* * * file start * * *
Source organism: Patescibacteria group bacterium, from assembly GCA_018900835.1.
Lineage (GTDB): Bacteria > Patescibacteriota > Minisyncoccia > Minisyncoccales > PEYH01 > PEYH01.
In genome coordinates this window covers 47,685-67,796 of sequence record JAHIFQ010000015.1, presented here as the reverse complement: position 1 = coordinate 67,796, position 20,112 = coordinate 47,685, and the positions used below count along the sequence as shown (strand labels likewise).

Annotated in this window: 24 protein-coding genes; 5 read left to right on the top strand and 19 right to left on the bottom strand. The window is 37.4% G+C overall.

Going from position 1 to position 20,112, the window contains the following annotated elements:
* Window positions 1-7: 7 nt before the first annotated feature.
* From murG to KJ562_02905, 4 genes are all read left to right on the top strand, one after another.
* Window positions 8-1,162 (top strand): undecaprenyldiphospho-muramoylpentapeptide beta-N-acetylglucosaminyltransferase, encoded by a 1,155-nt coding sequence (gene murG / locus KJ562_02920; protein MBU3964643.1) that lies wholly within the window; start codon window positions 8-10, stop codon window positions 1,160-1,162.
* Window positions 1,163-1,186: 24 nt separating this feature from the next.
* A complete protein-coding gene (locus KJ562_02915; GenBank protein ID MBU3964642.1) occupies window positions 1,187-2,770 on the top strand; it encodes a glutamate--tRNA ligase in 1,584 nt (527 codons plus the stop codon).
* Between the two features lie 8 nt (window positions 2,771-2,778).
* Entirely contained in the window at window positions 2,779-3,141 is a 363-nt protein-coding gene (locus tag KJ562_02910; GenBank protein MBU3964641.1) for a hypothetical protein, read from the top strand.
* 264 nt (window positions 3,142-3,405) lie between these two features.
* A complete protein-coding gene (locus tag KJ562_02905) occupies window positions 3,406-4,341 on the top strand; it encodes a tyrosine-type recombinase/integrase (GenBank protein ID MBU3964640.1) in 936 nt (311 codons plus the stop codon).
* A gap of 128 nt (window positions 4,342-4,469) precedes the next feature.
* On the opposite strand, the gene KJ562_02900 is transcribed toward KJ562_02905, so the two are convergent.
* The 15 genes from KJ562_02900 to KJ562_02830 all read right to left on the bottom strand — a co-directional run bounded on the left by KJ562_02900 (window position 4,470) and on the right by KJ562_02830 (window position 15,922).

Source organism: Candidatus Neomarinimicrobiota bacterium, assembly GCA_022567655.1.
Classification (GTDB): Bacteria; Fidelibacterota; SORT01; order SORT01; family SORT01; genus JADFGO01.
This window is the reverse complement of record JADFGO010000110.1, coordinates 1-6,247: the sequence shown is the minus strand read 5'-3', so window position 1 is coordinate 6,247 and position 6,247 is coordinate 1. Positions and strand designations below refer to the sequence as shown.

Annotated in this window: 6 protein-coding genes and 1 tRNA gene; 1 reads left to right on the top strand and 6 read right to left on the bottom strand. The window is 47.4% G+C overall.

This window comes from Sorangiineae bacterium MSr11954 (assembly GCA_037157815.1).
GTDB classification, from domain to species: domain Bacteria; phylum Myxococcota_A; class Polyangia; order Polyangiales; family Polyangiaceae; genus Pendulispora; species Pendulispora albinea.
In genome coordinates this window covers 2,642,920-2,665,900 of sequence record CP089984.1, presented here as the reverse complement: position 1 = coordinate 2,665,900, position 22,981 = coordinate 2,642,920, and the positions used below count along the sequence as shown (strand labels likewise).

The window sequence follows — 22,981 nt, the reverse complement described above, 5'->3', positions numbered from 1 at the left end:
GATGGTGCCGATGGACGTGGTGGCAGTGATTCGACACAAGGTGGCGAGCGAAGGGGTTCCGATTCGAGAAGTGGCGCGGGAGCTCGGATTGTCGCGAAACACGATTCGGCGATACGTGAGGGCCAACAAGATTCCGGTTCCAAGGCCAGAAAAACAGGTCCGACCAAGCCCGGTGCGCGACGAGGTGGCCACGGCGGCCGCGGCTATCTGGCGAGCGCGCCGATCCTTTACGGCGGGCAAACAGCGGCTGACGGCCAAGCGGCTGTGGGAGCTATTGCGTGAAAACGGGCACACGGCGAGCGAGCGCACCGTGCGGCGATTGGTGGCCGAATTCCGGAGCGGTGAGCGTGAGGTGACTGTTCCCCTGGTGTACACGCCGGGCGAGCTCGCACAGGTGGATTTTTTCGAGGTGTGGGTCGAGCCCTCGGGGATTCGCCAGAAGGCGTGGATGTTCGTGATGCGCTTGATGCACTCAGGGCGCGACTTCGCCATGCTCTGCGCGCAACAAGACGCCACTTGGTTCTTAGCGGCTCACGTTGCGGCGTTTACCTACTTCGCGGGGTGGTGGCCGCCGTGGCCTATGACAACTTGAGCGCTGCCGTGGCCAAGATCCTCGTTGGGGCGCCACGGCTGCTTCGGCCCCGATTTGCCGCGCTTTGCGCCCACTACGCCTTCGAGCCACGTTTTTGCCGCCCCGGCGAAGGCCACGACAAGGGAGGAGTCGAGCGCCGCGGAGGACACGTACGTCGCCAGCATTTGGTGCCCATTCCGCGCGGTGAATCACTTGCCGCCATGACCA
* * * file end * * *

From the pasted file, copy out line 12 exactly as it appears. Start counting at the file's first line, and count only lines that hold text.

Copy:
* Entirely contained in the window at window positions 2,779-3,141 is a 363-nt protein-coding gene (locus tag KJ562_02910; GenBank protein MBU3964641.1) for a hypothetical protein, read from the top strand.